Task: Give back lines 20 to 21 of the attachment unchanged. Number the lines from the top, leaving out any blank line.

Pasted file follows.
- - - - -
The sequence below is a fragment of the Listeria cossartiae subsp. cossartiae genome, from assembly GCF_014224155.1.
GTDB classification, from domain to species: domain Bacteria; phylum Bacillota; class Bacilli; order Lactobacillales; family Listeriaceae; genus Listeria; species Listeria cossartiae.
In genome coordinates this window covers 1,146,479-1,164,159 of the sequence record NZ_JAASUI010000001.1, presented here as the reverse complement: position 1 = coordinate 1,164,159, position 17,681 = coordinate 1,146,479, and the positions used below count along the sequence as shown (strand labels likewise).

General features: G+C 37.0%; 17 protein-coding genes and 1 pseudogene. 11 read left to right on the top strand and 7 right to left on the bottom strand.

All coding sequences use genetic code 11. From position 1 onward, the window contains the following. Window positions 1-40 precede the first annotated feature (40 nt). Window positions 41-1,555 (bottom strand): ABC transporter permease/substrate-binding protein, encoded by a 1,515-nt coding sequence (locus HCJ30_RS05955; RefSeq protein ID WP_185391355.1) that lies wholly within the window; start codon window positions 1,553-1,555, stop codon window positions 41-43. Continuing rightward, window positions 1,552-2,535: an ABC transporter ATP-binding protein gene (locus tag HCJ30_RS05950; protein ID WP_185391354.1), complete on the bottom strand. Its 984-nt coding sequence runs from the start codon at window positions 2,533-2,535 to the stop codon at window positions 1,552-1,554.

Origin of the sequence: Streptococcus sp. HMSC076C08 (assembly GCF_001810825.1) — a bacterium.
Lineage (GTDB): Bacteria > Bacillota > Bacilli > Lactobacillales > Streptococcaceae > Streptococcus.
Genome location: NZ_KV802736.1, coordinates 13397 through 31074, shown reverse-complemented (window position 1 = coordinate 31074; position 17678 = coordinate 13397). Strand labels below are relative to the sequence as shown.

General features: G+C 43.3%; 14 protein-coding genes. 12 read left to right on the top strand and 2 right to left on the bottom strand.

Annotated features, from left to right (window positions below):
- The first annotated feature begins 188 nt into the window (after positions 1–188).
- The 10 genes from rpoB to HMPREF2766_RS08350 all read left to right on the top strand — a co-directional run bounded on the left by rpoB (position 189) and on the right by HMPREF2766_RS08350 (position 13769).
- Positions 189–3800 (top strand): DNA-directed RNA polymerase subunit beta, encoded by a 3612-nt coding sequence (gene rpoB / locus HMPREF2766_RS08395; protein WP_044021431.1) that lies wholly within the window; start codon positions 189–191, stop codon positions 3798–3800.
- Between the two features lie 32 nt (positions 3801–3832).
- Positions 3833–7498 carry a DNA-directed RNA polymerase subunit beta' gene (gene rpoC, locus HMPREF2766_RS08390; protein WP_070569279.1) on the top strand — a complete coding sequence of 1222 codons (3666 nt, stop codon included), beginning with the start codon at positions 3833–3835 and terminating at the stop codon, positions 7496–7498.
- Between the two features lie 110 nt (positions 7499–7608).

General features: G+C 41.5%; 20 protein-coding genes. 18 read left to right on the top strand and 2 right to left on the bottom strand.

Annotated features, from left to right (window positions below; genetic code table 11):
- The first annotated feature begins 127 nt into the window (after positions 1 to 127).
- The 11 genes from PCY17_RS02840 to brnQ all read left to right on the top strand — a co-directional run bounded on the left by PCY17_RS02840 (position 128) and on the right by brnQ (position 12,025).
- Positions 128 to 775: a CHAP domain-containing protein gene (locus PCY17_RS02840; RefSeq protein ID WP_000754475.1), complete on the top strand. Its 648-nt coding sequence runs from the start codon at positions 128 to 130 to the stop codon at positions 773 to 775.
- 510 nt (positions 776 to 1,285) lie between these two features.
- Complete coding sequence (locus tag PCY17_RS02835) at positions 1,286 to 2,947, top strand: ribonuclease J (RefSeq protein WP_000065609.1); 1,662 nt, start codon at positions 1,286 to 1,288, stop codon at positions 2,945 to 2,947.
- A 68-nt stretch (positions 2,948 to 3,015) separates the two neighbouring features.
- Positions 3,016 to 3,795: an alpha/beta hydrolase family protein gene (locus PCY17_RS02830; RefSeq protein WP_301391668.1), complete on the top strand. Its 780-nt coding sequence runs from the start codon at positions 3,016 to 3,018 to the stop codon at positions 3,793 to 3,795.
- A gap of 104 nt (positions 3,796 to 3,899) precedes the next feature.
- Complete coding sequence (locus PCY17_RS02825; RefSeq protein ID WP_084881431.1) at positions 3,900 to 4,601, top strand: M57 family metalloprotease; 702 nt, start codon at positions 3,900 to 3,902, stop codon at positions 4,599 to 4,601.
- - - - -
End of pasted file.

- The 11 genes from PCY17_RS02840 to brnQ all read left to right on the top strand — a co-directional run bounded on the left by PCY17_RS02840 (position 128) and on the right by brnQ (position 12,025).
- Positions 128 to 775: a CHAP domain-containing protein gene (locus PCY17_RS02840; RefSeq protein ID WP_000754475.1), complete on the top strand. Its 648-nt coding sequence runs from the start codon at positions 128 to 130 to the stop codon at positions 773 to 775.